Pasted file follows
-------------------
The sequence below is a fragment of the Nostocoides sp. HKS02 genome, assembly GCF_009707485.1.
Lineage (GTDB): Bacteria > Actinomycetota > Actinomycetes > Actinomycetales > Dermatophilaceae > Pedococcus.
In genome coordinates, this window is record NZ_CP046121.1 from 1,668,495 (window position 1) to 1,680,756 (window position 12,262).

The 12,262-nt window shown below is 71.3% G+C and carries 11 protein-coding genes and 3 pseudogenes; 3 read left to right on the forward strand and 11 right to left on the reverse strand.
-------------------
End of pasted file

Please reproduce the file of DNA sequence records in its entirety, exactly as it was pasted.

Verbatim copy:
The sequence below is a fragment of the Nostocoides sp. HKS02 genome, assembly GCF_009707485.1.
Lineage (GTDB): Bacteria > Actinomycetota > Actinomycetes > Actinomycetales > Dermatophilaceae > Pedococcus.
In genome coordinates, this window is record NZ_CP046121.1 from 1,668,495 (window position 1) to 1,680,756 (window position 12,262).

The 12,262-nt window shown below is 71.3% G+C and carries 11 protein-coding genes and 3 pseudogenes; 3 read left to right on the forward strand and 11 right to left on the reverse strand.